BackYard Chickens › BYC Forum › Raising BackYard Chickens › Emergencies / Diseases / Injuries and Cures › Exactly how do you dust a chicken for lice?
New Posts  All Forums:Forum Nav:

Exactly how do you dust a chicken for lice? - Page 7

post #61 of 64
This was very useful! The sock method worked great. I used poultry powder and it was instantly killing the lice. I had been using DE powder for months with little results. Using the sock, I didn't have to worry about over dose. I used about a tablespoon for my two girls. The lice immediately came to the surface and died.
post #62 of 64
An update on the lice. 6 months later and one of the girls is still infested, not as bad as she was before. I just tried Frontline on them last wee and will see if that works better.
post #63 of 64
The lice can sometimes live in the coop or somewhere else safe for, in my experience, a few days, then jump back on a spot that has little enough permethrin that they can get a quick bite, if needed, and lay a few eggs before dying. These eggs survive. To avoid this, dust the roosts and nest boxes, as well as other places they spend the most time. I'm also dusting an extra time, 3 instead of 2 dustings, each a week or two apart, to avoid leaving a last batch of louse eggs untreated. (I was advised to do the extra treatment by cattle people, but it is supposed to help chickens, too.) A good dust bath certainly reduces the need of the extra treatment, but just in case...
post #64 of 64
Originally Posted by ChezPoulez View Post

I just googled how to dust a chicken and found this old thread. One of my Silkies is infested with lice or mites or whatever, all I know is that she's looking thin, terrible, and is covered with bugs. I am sooo creeped out. I've had chickens for decades when living in the country and NEVER had bugs on my birds. I think it's just another kind of vermin running amok in the city. I bought the Poultry Dust w/ Permethrin, but being here alone, I wasn't quite sure how to go about dusting her by myself.

I first gave her a good bath to wash off as many as I could. Then when she was dry I dusted. I took a tall plastic dry dog food container type bin, put about a cup of dust in the bottom, and then lowered the chicken into the bin. It's too narrow for her to open her wings all the way to flap and make a dust storm, and it's too tall for her to jump out. With a gloved hand I scooped dust from the bottom and rubbed it into her belly and vent area. Then I dusted her back and neck. I tipped the bin at an angle to grab her and roll her to her back to dust the undersides of her wings. Because she was looking so bad today I kept her in a pet carrier overnight in the house with a big dish of treats and water. By keeping her confined overnight I'm hoping it is also keeping her from shaking off any excess dust so hopefully all those little bugs will be dead by morning. I noticed that after I removed her from the dusting bin that there were MANY visible, dead bugs in the dust. I'm going to keep the dust in the bin with a lid on top so it's handy and ready to go anytime I need to dust. Tomorrow I'll be dusting the rest of the flock. I had just cleaned the coop and put down a pretty thick layer of DE on the floor and under the fresh bedding in the nests, so dusting the girls should wipe out any bugs. There's stll the issue of breathing the dust that I haven't been able to avoid, but at least the chicken is getting thoroughly coated and there's no wasted powder on the ground. I think I did okay for having to do this alone.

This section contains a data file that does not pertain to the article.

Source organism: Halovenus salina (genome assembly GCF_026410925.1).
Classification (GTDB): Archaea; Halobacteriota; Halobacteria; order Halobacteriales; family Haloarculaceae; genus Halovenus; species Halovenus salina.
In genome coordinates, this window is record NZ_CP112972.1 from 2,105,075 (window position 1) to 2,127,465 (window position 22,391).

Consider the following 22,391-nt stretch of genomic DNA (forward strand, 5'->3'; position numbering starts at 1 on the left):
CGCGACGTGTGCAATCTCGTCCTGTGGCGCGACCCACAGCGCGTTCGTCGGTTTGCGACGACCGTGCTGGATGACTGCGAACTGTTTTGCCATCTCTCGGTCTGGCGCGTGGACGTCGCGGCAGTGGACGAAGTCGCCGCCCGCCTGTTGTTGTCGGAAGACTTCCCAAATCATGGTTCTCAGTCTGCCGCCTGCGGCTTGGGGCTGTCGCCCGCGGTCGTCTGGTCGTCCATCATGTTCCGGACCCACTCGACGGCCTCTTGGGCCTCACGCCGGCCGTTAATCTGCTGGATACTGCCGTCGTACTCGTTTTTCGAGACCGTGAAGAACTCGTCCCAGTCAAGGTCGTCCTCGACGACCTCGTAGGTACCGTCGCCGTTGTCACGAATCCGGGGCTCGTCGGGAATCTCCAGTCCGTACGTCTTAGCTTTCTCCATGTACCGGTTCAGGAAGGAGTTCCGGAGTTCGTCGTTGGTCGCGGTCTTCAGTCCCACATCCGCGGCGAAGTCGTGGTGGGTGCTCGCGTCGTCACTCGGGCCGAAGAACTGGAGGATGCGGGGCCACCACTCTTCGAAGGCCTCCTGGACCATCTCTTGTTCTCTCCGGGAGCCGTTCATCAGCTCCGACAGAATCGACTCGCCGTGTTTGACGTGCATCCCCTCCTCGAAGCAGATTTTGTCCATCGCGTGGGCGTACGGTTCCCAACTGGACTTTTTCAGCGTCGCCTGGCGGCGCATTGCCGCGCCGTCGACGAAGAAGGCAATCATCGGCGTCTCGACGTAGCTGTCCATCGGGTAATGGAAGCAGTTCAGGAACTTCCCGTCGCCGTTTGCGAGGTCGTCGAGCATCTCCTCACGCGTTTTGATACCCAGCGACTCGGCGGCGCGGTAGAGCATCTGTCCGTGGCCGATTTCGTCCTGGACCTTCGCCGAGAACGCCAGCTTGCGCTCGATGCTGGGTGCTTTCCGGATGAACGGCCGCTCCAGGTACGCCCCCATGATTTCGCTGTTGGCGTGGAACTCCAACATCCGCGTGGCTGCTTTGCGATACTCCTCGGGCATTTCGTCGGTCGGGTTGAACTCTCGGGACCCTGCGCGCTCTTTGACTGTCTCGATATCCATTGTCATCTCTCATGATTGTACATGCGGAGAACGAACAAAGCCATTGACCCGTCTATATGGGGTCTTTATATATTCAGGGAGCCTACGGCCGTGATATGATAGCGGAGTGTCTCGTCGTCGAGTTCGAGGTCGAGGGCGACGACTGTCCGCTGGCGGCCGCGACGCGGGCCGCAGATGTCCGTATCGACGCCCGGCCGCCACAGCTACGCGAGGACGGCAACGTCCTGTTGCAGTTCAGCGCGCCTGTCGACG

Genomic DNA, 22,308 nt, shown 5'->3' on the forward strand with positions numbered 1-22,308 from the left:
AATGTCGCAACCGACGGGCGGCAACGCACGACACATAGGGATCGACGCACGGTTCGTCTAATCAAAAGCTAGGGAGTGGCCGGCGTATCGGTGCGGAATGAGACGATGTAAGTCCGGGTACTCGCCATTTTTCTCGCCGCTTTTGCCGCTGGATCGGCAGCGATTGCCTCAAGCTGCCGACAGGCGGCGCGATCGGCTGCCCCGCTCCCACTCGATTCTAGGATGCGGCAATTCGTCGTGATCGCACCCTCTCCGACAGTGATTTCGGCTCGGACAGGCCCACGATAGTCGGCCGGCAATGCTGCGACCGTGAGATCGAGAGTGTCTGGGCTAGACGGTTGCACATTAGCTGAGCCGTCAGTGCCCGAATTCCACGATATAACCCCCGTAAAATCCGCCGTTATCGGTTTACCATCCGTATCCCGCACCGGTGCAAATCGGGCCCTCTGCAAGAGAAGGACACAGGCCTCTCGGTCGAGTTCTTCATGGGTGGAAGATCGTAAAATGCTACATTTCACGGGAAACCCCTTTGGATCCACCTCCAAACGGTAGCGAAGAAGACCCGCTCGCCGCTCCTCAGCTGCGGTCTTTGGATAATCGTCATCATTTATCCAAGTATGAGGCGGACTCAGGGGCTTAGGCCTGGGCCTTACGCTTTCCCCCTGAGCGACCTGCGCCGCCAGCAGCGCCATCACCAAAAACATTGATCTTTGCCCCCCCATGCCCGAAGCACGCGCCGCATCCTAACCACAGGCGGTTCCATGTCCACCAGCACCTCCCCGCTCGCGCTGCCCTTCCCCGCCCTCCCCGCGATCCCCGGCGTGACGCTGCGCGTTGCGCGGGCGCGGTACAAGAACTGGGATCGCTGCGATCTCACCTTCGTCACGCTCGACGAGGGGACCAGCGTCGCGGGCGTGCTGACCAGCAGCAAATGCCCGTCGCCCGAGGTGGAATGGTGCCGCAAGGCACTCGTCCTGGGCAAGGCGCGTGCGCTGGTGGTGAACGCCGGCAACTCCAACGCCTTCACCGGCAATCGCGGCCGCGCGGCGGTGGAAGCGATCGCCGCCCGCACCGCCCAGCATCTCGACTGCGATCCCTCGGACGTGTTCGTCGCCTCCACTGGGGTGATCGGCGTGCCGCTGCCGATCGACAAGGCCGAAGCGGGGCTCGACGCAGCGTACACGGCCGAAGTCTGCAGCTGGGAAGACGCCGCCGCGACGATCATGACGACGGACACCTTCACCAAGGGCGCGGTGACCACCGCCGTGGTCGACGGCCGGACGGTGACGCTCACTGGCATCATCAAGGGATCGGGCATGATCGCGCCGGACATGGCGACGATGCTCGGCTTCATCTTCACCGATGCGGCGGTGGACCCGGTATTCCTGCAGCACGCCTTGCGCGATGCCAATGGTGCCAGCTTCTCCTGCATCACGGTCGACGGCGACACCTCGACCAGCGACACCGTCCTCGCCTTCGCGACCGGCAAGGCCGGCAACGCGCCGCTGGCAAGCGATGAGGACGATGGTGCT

I love the idea of making a dusting bag too, but it sounds like one of those things that looks better on paper than in application. I suspect the bag method is at LEAST a two person job too. 

QUESTION: When I lived in the country, we heated with wood, so always had plenty of wood ash. There was one spot in the chicken yard where I dumped the ash that became the girls' favorite dusting spot. I was told that wood ash would prevent any bugs. I don't know if that was an old wives' tale or not, but I never had any bugs. So... have any of you heard this too, and do you use wood ash in the dust bath areas for your girls? 
I know it's a long shot, as this is an old post but did you ever get a picture of the bin?
New Posts  All Forums:Forum Nav:
  Return Home
BackYard Chickens › BYC Forum › Raising BackYard Chickens › Emergencies / Diseases / Injuries and Cures › Exactly how do you dust a chicken for lice?